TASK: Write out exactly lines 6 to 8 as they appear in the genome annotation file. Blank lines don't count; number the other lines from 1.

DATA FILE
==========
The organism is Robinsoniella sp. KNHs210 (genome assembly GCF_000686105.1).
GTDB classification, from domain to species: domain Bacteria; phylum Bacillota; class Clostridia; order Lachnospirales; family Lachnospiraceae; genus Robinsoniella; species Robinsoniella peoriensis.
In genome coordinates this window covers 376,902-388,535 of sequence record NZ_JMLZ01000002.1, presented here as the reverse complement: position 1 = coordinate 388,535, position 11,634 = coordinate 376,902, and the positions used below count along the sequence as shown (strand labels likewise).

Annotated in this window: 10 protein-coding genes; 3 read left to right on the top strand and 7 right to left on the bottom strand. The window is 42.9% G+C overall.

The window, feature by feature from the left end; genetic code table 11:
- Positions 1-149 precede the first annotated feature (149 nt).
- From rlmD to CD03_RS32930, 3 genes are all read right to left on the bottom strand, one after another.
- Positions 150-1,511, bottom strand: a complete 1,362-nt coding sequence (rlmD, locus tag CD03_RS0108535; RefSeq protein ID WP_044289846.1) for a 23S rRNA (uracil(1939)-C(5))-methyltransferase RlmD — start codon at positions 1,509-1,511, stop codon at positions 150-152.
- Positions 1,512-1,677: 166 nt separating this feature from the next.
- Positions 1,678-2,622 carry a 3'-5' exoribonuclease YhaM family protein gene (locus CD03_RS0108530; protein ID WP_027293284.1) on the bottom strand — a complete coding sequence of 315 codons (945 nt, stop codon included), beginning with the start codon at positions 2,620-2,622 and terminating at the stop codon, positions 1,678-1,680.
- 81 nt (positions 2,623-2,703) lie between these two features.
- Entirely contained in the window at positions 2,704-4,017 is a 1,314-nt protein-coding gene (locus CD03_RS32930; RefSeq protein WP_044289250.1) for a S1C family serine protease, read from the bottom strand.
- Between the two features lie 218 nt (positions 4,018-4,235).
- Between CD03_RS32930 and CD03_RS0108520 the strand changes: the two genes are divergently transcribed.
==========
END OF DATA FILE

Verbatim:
- Positions 1-149 precede the first annotated feature (149 nt).
- From rlmD to CD03_RS32930, 3 genes are all read right to left on the bottom strand, one after another.
- Positions 150-1,511, bottom strand: a complete 1,362-nt coding sequence (rlmD, locus tag CD03_RS0108535; RefSeq protein ID WP_044289846.1) for a 23S rRNA (uracil(1939)-C(5))-methyltransferase RlmD — start codon at positions 1,509-1,511, stop codon at positions 150-152.